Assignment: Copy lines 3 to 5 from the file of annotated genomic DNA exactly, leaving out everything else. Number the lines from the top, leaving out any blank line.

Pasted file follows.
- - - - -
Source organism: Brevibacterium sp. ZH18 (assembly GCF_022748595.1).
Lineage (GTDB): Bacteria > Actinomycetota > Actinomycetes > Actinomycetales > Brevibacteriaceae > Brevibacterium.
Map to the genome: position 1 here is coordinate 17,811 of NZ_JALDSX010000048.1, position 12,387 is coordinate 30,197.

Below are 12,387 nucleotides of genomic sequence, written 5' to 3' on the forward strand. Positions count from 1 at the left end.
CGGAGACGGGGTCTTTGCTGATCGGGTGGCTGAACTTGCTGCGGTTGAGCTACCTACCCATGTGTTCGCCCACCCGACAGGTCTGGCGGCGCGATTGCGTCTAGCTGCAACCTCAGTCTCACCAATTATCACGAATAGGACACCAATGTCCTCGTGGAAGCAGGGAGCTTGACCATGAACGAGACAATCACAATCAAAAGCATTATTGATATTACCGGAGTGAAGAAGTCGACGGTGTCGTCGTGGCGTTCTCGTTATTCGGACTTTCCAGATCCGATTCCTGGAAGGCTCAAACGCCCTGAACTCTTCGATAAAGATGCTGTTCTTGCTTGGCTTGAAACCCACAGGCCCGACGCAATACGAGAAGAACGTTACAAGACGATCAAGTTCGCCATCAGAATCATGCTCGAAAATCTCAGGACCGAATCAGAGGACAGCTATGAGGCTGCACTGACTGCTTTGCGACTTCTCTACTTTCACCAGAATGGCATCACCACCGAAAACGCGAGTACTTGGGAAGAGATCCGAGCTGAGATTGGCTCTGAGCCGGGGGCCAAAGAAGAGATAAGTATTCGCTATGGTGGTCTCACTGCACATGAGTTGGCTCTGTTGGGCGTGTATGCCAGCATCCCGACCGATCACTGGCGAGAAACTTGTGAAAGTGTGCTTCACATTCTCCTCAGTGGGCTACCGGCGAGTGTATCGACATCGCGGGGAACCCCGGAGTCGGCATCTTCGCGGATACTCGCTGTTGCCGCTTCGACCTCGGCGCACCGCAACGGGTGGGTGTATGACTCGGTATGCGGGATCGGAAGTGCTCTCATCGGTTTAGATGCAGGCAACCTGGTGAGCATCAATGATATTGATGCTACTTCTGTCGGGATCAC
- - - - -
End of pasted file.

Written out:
Map to the genome: position 1 here is coordinate 17,811 of NZ_JALDSX010000048.1, position 12,387 is coordinate 30,197.

Below are 12,387 nucleotides of genomic sequence, written 5' to 3' on the forward strand. Positions count from 1 at the left end.
CGGAGACGGGGTCTTTGCTGATCGGGTGGCTGAACTTGCTGCGGTTGAGCTACCTACCCATGTGTTCGCCCACCCGACAGGTCTGGCGGCGCGATTGCGTCTAGCTGCAACCTCAGTCTCACCAATTATCACGAATAGGACACCAATGTCCTCGTGGAAGCAGGGAGCTTGACCATGAACGAGACAATCACAATCAAAAGCATTATTGATATTACCGGAGTGAAGAAGTCGACGGTGTCGTCGTGGCGTTCTCGTTATTCGGACTTTCCAGATCCGATTCCTGGAAGGCTCAAACGCCCTGAACTCTTCGATAAAGATGCTGTTCTTGCTTGGCTTGAAACCCACAGGCCCGACGCAATACGAGAAGAACGTTACAAGACGATCAAGTTCGCCATCAGAATCATGCTCGAAAATCTCAGGACCGAATCAGAGGACAGCTATGAGGCTGCACTGACTGCTTTGCGACTTCTCTACTTTCACCAGAATGGCATCACCACCGAAAACGCGAGTACTTGGGAAGAGATCCGAGCTGAGATTGGCTCTGAGCCGGGGGCCAAAGAAGAGATAAGTATTCGCTATGGTGGTCTCACTGCACATGAGTTGGCTCTGTTGGGCGTGTATGCCAGCATCCCGACCGATCACTGGCGAGAAACTTGTGAAAGTGTGCTTCACATTCTCCTCAGTGGGCTACCGGCGAGTGTATCGACATCGCGGGGAACCCCGGAGTCGGCATCTTCGCGGATACTCGCTGTTGCCGCTTCGACCTCGGCGCACCGCAACGGGTGGGTGTATGACTCGGTATGCGGGATCGGAAGTGCTCTCATCGGTTTAGATGCAGGCAACCTGGTGAGCATCAATGATATTGATGCTACTTCTGTCGGGATCAC